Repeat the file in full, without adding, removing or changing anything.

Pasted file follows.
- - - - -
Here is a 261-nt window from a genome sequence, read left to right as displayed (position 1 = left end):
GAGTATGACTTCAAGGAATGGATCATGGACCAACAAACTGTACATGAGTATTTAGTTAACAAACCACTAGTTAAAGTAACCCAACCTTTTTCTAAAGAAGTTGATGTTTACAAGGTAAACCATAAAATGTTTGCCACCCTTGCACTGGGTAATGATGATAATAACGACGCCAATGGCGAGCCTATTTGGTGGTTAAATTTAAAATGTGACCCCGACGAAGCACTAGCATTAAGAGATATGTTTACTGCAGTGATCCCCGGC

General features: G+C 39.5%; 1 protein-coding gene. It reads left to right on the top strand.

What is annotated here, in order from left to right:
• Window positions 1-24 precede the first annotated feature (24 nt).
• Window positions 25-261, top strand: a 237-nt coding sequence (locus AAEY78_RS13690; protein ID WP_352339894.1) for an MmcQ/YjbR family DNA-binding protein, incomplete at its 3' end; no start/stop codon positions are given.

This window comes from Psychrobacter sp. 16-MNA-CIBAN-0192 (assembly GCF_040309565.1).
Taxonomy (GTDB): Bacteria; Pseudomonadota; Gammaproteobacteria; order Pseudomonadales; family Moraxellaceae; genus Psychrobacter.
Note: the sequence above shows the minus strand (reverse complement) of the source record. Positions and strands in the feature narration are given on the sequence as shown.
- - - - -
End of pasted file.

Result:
Here is a 261-nt window from a genome sequence, read left to right as displayed (position 1 = left end):
GAGTATGACTTCAAGGAATGGATCATGGACCAACAAACTGTACATGAGTATTTAGTTAACAAACCACTAGTTAAAGTAACCCAACCTTTTTCTAAAGAAGTTGATGTTTACAAGGTAAACCATAAAATGTTTGCCACCCTTGCACTGGGTAATGATGATAATAACGACGCCAATGGCGAGCCTATTTGGTGGTTAAATTTAAAATGTGACCCCGACGAAGCACTAGCATTAAGAGATATGTTTACTGCAGTGATCCCCGGC

General features: G+C 39.5%; 1 protein-coding gene. It reads left to right on the top strand.

What is annotated here, in order from left to right:
• Window positions 1-24 precede the first annotated feature (24 nt).
• Window positions 25-261, top strand: a 237-nt coding sequence (locus AAEY78_RS13690; protein ID WP_352339894.1) for an MmcQ/YjbR family DNA-binding protein, incomplete at its 3' end; no start/stop codon positions are given.

This window comes from Psychrobacter sp. 16-MNA-CIBAN-0192 (assembly GCF_040309565.1).
Taxonomy (GTDB): Bacteria; Pseudomonadota; Gammaproteobacteria; order Pseudomonadales; family Moraxellaceae; genus Psychrobacter.
Note: the sequence above shows the minus strand (reverse complement) of the source record. Positions and strands in the feature narration are given on the sequence as shown.